Many of today’s cars are coated with paint that exhibits a metallic or glittery shine. The exact sparkle and color you see is determined by the distribution and characteristics of tiny metal flakes used in the paint. A new approach based on the medical imaging technique optical coherence tomography (OCT) provides the car industry with a practical way to automatically analyze these metal flakes, which until now have been difficult to image, in order to improve the efficiency of the automotive finishing process.

“We have demonstrated, for the first time, through OCT and our image analysis approach, we are able to quantitatively and automatically measure the size, number and orientation of metal flakes in industrially applied car paint,” says Yaochun Shen, lead researcher on the project and professor at the University of Liverpool, UK. “This approach could be very useful for quality assurance processes used during car manufacturing.”

OCT is a light-based technique that acquires real-time cross-sectional images with micron-scale resolution. Since its invention in 1991, medical applications of OCT have quickly expanded, and today doctors routinely use it to diagnose eye diseases. Because of the technology’s capabilities and inherent practicality, OCT continues to move into new biomedical applications and is now being explored as a tool for improving manufacturing and industrial processes.

“The painting step is a bottleneck in the manufacturing process,” Shen says. “If the finished car paint does not meet requirements, then it must be removed chemically and the car completely repainted. This not only costs time and money but also creates chemical waste and associated environmental issues.”

In The Optical Society journal Optics Express, Shen and his colleagues report that their method can automatically identify and perform 3D measurements of metal flakes that are just 10-microns in diameter and 1-micron thick. The researchers demonstrated their approach on samples of applied car paint but say that with further development the technique could be used for in-line monitoring, where it could detect problems that occur during the painting process.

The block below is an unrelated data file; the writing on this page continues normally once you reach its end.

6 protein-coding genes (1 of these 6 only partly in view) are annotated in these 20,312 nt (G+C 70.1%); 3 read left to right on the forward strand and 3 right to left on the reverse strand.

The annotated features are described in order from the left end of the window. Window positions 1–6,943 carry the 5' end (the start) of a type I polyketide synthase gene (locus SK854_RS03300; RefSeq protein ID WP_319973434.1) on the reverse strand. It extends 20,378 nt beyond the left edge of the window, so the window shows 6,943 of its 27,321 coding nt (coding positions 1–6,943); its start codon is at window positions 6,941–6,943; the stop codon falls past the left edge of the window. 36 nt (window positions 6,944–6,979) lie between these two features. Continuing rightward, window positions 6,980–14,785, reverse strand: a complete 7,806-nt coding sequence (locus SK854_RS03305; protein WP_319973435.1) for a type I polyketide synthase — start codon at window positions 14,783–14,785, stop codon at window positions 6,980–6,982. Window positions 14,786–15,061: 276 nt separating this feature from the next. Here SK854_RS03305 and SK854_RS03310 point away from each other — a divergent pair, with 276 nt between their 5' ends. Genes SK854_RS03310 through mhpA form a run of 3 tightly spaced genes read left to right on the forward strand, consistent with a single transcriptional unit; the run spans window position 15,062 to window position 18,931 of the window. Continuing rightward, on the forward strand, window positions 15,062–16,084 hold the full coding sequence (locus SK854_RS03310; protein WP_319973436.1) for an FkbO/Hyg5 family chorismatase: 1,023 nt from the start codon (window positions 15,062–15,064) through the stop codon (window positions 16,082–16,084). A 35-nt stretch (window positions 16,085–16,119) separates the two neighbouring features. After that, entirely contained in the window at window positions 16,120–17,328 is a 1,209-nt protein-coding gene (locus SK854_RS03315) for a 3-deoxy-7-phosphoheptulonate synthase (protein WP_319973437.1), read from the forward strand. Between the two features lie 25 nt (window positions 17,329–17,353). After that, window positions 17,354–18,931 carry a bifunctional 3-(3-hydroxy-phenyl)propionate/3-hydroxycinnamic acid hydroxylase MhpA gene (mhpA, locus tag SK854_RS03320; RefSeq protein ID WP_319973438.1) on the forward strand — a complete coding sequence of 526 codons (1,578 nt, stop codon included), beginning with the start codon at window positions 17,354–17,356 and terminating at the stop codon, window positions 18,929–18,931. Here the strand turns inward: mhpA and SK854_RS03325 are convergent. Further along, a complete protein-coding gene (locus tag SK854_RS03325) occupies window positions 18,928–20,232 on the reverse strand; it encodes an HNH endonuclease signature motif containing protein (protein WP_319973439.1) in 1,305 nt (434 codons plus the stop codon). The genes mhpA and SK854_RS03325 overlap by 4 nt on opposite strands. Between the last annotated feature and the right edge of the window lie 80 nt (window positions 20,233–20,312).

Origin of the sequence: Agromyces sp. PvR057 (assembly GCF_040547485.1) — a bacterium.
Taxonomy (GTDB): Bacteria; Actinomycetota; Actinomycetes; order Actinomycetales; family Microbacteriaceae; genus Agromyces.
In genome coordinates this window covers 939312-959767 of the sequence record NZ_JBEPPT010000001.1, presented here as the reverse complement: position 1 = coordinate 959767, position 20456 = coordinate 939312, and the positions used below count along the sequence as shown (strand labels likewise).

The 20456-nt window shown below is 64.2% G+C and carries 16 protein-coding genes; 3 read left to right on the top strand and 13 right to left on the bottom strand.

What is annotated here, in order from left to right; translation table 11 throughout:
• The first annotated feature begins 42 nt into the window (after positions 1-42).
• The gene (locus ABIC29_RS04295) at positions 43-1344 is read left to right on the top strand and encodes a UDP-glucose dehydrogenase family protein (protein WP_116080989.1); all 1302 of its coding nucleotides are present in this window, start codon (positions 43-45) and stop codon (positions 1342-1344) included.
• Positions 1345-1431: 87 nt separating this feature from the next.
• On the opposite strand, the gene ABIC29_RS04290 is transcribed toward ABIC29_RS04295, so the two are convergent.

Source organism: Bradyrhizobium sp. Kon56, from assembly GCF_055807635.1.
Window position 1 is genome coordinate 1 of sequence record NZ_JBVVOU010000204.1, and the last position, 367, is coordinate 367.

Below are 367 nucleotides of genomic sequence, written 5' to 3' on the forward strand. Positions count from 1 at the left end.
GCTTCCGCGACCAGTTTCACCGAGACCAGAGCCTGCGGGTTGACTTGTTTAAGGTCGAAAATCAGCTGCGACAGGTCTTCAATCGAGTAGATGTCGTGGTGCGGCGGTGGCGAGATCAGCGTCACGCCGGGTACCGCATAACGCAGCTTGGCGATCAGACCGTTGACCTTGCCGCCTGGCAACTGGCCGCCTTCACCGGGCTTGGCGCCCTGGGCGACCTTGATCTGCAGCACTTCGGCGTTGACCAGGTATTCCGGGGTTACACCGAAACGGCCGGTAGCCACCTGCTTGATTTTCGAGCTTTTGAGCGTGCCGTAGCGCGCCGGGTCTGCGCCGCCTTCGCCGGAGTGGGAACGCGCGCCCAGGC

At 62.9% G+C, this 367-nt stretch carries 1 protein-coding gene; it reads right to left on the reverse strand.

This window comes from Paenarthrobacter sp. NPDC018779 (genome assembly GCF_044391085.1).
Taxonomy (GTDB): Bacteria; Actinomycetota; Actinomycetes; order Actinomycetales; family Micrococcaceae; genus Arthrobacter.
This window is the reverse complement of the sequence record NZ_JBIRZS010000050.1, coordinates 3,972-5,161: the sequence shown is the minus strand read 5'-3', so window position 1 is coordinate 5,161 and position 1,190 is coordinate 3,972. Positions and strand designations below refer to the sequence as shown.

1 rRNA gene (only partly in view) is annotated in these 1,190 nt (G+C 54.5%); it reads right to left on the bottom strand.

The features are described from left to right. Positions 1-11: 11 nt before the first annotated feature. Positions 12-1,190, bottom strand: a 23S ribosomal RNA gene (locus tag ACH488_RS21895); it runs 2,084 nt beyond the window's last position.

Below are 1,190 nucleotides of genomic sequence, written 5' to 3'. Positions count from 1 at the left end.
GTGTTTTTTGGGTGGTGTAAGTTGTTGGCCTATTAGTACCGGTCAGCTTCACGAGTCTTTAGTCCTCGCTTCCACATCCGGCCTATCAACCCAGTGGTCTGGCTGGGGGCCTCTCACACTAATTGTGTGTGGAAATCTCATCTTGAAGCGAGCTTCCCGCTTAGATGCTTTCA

“Using the technique for monitoring in-line processes could also help automotive manufacturers better understand the whole coating process,” Shen notes. “With that better understanding, the car industry may be able to develop new coating processes or new types of coating.”

Non-contact paint analysis
Car paint is a complex structure that is typically made of four layers. The automotive industry currently uses ultrasound imaging to examine car paint in quality assurance checks. Although ultrasound instruments are easy to use, they cannot effectively image the tiny metal flakes used in many modern car paints. Ultrasound measurements also require equipment to be in contact with the sample, which means ultrasound cannot be used for in-line monitoring without interfering with the paint job.

“When the car manufacturer approached us to develop a new technique for analyzing the glittery flakes in car paint, we felt OCT could provide a solution,” Shen says. “We use OCT in our ophthalmologic research because of the high resolution and because it can perform measurements without touching the sample. This combination makes it ideal for the analysis the automobile manufacturers needed with production.”

To image the flakes, the researchers designed a 3D OCT instrument with very high lateral spatial resolution to distinguish miniscule flakes and a high depth resolution to see the position and orientation of each one. Because a single 3D OCT image contains thousands of flakes – too many to be measured manually – the researchers also developed an algorithm to automatically identify and describe each flake in a sample.

Tests of the technique on five paint samples showed that the OCT system worked well for imaging the top two layers of car paint, which includes the layer with the metal flakes. Using it with the 3D analysis algorithms allowed the researchers to determine the number, size, and orientation of metallic flakes within the paint samples.

The researchers say that the current OCT hardware and software is very close to being usable in an industrial setting for analyzing paint that has already been applied. They are currently looking at ways to speed up the measurements so they could be used for real-time monitoring during the application process.

The researchers are also working to apply OCT in other industrial contexts, such as analyzing coatings of pharmaceutical tablets. The quality of these coatings controls drug release rates and OCT could help quantitatively analyze the thickness uniformity of these coatings and check for defects.

“Our research with car paint and with pharmaceutical coatings shows that OCT, which has been used for some time for medical applications, can also be used for industrial applications,” Shen says.